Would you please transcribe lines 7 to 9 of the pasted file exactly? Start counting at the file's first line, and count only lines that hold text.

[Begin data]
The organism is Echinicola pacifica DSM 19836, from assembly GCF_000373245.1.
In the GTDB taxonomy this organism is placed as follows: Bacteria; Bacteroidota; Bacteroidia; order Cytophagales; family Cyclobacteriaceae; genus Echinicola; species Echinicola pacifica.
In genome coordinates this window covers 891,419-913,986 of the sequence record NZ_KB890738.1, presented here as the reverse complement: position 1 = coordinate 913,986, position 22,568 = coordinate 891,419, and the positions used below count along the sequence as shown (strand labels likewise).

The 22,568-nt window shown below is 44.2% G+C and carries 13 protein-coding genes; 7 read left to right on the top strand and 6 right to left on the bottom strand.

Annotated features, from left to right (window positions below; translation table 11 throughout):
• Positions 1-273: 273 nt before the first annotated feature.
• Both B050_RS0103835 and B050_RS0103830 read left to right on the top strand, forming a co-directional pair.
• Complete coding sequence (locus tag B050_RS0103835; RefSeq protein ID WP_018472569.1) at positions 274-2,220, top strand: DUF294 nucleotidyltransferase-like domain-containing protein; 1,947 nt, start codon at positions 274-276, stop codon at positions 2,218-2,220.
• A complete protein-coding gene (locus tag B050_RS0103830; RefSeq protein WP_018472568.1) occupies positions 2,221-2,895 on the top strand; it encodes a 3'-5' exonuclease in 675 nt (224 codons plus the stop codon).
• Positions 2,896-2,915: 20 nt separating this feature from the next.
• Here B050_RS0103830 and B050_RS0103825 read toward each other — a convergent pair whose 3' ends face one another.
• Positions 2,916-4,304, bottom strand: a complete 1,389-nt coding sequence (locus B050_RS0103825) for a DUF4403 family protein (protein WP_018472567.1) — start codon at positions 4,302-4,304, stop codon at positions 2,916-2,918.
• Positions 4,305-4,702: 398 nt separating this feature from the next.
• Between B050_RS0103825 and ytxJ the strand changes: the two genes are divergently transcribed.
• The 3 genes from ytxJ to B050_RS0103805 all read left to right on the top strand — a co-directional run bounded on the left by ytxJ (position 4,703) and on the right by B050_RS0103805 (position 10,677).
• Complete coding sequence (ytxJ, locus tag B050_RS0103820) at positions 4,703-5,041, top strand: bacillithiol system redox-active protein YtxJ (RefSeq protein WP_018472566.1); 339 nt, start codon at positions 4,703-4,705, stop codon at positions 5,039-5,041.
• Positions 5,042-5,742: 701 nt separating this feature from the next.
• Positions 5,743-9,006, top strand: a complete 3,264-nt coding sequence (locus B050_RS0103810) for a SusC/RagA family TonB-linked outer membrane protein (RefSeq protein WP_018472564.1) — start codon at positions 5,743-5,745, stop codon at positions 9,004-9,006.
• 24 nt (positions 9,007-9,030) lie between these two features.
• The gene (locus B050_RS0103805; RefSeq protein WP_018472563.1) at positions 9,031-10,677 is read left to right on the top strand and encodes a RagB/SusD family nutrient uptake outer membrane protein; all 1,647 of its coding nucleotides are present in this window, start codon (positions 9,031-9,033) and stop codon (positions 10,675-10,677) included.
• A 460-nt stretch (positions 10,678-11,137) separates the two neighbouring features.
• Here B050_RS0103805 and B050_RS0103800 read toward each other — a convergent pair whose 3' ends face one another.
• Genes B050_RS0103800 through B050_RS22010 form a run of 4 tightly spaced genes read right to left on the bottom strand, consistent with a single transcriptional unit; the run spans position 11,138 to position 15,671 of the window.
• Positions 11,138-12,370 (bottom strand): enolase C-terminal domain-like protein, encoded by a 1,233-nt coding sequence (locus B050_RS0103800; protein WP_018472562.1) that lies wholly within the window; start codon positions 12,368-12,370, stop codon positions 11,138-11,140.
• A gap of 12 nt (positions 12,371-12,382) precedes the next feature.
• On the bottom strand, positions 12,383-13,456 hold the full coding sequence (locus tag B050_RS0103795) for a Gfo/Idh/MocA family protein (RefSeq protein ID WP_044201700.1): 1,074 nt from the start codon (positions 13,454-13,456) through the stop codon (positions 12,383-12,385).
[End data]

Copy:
• Both B050_RS0103835 and B050_RS0103830 read left to right on the top strand, forming a co-directional pair.
• Complete coding sequence (locus tag B050_RS0103835; RefSeq protein ID WP_018472569.1) at positions 274-2,220, top strand: DUF294 nucleotidyltransferase-like domain-containing protein; 1,947 nt, start codon at positions 274-276, stop codon at positions 2,218-2,220.
• A complete protein-coding gene (locus tag B050_RS0103830; RefSeq protein WP_018472568.1) occupies positions 2,221-2,895 on the top strand; it encodes a 3'-5' exonuclease in 675 nt (224 codons plus the stop codon).